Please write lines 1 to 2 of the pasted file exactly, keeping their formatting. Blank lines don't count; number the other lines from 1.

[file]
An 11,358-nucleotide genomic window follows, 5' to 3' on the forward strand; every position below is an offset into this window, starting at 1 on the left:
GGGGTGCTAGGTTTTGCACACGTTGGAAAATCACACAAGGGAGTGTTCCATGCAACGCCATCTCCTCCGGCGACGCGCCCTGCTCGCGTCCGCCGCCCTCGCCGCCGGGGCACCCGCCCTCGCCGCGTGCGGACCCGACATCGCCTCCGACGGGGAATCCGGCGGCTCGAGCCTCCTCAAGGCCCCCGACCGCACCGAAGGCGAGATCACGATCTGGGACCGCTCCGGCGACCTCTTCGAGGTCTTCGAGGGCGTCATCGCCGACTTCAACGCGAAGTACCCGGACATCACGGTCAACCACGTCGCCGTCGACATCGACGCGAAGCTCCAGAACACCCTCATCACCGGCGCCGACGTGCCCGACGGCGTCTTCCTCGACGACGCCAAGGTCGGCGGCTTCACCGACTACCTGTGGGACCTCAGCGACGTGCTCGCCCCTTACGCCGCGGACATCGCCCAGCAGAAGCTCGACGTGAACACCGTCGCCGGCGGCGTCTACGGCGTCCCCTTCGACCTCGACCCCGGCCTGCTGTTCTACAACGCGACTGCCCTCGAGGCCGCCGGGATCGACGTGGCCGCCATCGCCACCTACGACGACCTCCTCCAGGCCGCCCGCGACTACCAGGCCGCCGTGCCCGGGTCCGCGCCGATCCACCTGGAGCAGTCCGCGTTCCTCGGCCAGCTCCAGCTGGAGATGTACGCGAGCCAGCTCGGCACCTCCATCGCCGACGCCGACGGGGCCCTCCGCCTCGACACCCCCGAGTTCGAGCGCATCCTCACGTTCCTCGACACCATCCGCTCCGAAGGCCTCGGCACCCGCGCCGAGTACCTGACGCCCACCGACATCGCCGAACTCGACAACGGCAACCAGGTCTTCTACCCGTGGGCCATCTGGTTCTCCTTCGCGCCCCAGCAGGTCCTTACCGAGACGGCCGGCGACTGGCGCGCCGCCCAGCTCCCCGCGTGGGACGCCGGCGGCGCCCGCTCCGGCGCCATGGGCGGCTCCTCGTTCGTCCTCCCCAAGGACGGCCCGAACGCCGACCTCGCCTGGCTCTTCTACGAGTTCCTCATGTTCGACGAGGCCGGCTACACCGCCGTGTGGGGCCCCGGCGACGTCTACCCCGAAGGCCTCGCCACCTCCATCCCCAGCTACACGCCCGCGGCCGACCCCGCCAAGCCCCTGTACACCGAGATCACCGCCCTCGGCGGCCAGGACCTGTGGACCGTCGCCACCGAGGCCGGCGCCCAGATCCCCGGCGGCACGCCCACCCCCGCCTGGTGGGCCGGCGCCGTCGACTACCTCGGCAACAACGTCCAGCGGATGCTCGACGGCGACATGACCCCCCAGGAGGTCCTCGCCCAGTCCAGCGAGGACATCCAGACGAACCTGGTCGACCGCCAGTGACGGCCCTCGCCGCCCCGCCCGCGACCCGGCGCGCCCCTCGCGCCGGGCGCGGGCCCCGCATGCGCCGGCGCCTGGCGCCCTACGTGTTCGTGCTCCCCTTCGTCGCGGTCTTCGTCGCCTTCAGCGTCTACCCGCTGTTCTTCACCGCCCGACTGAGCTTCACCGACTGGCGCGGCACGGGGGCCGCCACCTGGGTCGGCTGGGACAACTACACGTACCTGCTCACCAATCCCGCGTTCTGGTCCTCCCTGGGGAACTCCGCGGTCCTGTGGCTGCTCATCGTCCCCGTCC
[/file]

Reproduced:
An 11,358-nucleotide genomic window follows, 5' to 3' on the forward strand; every position below is an offset into this window, starting at 1 on the left:
GGGGTGCTAGGTTTTGCACACGTTGGAAAATCACACAAGGGAGTGTTCCATGCAACGCCATCTCCTCCGGCGACGCGCCCTGCTCGCGTCCGCCGCCCTCGCCGCCGGGGCACCCGCCCTCGCCGCGTGCGGACCCGACATCGCCTCCGACGGGGAATCCGGCGGCTCGAGCCTCCTCAAGGCCCCCGACCGCACCGAAGGCGAGATCACGATCTGGGACCGCTCCGGCGACCTCTTCGAGGTCTTCGAGGGCGTCATCGCCGACTTCAACGCGAAGTACCCGGACATCACGGTCAACCACGTCGCCGTCGACATCGACGCGAAGCTCCAGAACACCCTCATCACCGGCGCCGACGTGCCCGACGGCGTCTTCCTCGACGACGCCAAGGTCGGCGGCTTCACCGACTACCTGTGGGACCTCAGCGACGTGCTCGCCCCTTACGCCGCGGACATCGCCCAGCAGAAGCTCGACGTGAACACCGTCGCCGGCGGCGTCTACGGCGTCCCCTTCGACCTCGACCCCGGCCTGCTGTTCTACAACGCGACTGCCCTCGAGGCCGCCGGGATCGACGTGGCCGCCATCGCCACCTACGACGACCTCCTCCAGGCCGCCCGCGACTACCAGGCCGCCGTGCCCGGGTCCGCGCCGATCCACCTGGAGCAGTCCGCGTTCCTCGGCCAGCTCCAGCTGGAGATGTACGCGAGCCAGCTCGGCACCTCCATCGCCGACGCCGACGGGGCCCTCCGCCTCGACACCCCCGAGTTCGAGCGCATCCTCACGTTCCTCGACACCATCCGCTCCGAAGGCCTCGGCACCCGCGCCGAGTACCTGACGCCCACCGACATCGCCGAACTCGACAACGGCAACCAGGTCTTCTACCCGTGGGCCATCTGGTTCTCCTTCGCGCCCCAGCAGGTCCTTACCGAGACGGCCGGCGACTGGCGCGCCGCCCAGCTCCCCGCGTGGGACGCCGGCGGCGCCCGCTCCGGCGCCATGGGCGGCTCCTCGTTCGTCCTCCCCAAGGACGGCCCGAACGCCGACCTCGCCTGGCTCTTCTACGAGTTCCTCATGTTCGACGAGGCCGGCTACACCGCCGTGTGGGGCCCCGGCGACGTCTACCCCGAAGGCCTCGCCACCTCCATCCCCAGCTACACGCCCGCGGCCGACCCCGCCAAGCCCCTGTACACCGAGATCACCGCCCTCGGCGGCCAGGACCTGTGGACCGTCGCCACCGAGGCCGGCGCCCAGATCCCCGGCGGCACGCCCACCCCCGCCTGGTGGGCCGGCGCCGTCGACTACCTCGGCAACAACGTCCAGCGGATGCTCGACGGCGACATGACCCCCCAGGAGGTCCTCGCCCAGTCCAGCGAGGACATCCAGACGAACCTGGTCGACCGCCAGTGACGGCCCTCGCCGCCCCGCCCGCGACCCGGCGCGCCCCTCGCGCCGGGCGCGGGCCCCGCATGCGCCGGCGCCTGGCGCCCTACGTGTTCGTGCTCCCCTTCGTCGCGGTCTTCGTCGCCTTCAGCGTCTACCCGCTGTTCTTCACCGCCCGACTGAGCTTCACCGACTGGCGCGGCACGGGGGCCGCCACCTGGGTCGGCTGGGACAACTACACGTACCTGCTCACCAATCCCGCGTTCTGGTCCTCCCTGGGGAACTCCGCGGTCCTGTGGCTGCTCATCGTCCCCGTCC